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osagejake's picture
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Location: springfield, oregon
Joined: 06/16/2007
Posts: 22
Blacktail deer that live in

Blacktail deer that live in the rainforests of Western Oregon and Washington are by far the most difficult deer in North America to hunt. After his first blacktail hunt in Oregon, Jim Zumbo claimed that if you transplanted any blacktail hunter with a moderate success in the whitetail woods, it would be a slaughter! Outdoor writer Bob Robb concurred after his experience at it, addding that any hunter that consistently takes blacktail deer is among the best hunters in the world.

I have hunted all three at some point, and have no qualms in saying that Blacktail hunting is the most challenging/difficult/rewarding deer hunting that this continent has to offer.

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Location: Springfield, OR
Joined: 03/26/2009
Posts: 40
I've hunted blacktails,

I've hunted blacktails, muleys and whitetails.  I tend to side with guys like jake, but that is probably because we both live in blacktail country and have seen how hard it is to consistently get good blacktail bucks.

There are some challenges to any deer hunting, but in some areas, it seems like shooting fish in a barrel to hunt whitetails.  I'm sure there are other whitetail areas that are much more difficult (I've hunted both kinds of places).

I'd say the area you hunt is one of the biggest factors.  I absolutely LOVE hunting muleys and pronghorns out on the prairie - I love the open country and the long shots - but most of all, I love seeing game.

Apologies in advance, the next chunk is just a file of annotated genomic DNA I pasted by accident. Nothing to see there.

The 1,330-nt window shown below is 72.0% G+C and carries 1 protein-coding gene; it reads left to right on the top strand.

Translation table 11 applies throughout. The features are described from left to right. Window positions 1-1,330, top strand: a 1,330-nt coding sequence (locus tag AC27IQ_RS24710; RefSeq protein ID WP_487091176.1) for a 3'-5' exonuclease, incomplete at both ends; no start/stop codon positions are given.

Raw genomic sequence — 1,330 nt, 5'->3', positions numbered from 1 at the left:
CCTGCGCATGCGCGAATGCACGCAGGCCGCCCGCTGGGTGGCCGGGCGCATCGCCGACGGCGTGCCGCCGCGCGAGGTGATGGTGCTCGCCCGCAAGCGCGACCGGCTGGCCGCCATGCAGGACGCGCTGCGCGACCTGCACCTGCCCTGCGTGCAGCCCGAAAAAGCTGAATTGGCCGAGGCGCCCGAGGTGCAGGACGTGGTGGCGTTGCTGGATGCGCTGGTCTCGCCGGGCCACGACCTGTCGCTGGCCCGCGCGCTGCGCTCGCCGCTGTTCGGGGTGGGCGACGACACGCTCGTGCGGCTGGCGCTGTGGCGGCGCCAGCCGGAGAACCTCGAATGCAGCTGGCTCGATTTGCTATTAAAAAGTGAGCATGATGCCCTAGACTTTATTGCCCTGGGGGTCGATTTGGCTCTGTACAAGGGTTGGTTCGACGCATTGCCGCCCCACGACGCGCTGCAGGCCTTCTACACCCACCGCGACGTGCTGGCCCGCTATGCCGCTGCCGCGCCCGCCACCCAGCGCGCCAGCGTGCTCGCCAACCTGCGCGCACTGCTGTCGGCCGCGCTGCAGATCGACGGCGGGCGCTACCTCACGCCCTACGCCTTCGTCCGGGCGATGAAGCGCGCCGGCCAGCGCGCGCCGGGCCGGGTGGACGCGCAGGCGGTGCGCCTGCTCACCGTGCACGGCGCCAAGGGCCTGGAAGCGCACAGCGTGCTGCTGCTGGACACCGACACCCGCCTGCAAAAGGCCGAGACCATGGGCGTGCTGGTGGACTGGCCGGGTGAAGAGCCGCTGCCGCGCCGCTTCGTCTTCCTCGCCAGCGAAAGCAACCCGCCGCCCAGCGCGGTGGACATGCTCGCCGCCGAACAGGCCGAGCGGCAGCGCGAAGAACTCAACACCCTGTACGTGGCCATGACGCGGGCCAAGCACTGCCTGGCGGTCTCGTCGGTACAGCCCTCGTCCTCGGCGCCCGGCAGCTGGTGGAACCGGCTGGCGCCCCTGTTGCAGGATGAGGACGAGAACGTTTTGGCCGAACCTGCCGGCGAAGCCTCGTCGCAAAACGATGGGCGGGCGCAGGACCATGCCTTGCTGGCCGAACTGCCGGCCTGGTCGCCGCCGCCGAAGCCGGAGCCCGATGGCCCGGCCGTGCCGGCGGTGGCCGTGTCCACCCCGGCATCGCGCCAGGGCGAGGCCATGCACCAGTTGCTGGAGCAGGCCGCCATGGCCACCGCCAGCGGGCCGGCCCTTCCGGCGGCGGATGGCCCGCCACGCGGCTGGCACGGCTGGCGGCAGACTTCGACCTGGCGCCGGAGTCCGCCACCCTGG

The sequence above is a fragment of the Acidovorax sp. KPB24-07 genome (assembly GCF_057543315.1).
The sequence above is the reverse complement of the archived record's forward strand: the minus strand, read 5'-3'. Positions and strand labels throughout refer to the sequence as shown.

In the typical habitat for Columbia blacktails, you see tracks and droppings, but often you don't even see a deer.  The vegetation is thick and nasty, and it's just plain tough to get through.  Some of the guys who are adopting whitetail strategies like treestands or baiting (or both) are finding out that will work.  Of course, how do you plant a food plot in the middle of thousands of acres of their food?  They have natural food everywhere!

As for the size of blacktails - no one would ever be impressed at the size of the antlers compared to big mule deer antlers.  But, once they come to understand the differences, they will be more impressed with a 150" blacktail rack than with a 180" mule deer rack.  And, when they realize just how few huge blacktails are taken, they will begin to value them more.

When you start narrowing down any type of deer into really "trophy class" deer - they all are hard to hunt, in one way or another.  The old, wise blacktail, however, has learned to burrow into the nastiest stuff around, and stay there until the middle of the night.  That's why you don't see very many of them - not even in pictures.  The exception to this of course, is the rut.  Then, even the big boys make some stupid mistakes.  But, don't get me wrong - they don't turn totally stupid during the rut.  They just have moments of stupidity.  Even during the rut, they're usually pretty sharp and wiley.

For you guys who said you want to come to Oregon to give it a try - come on, it's a blast!

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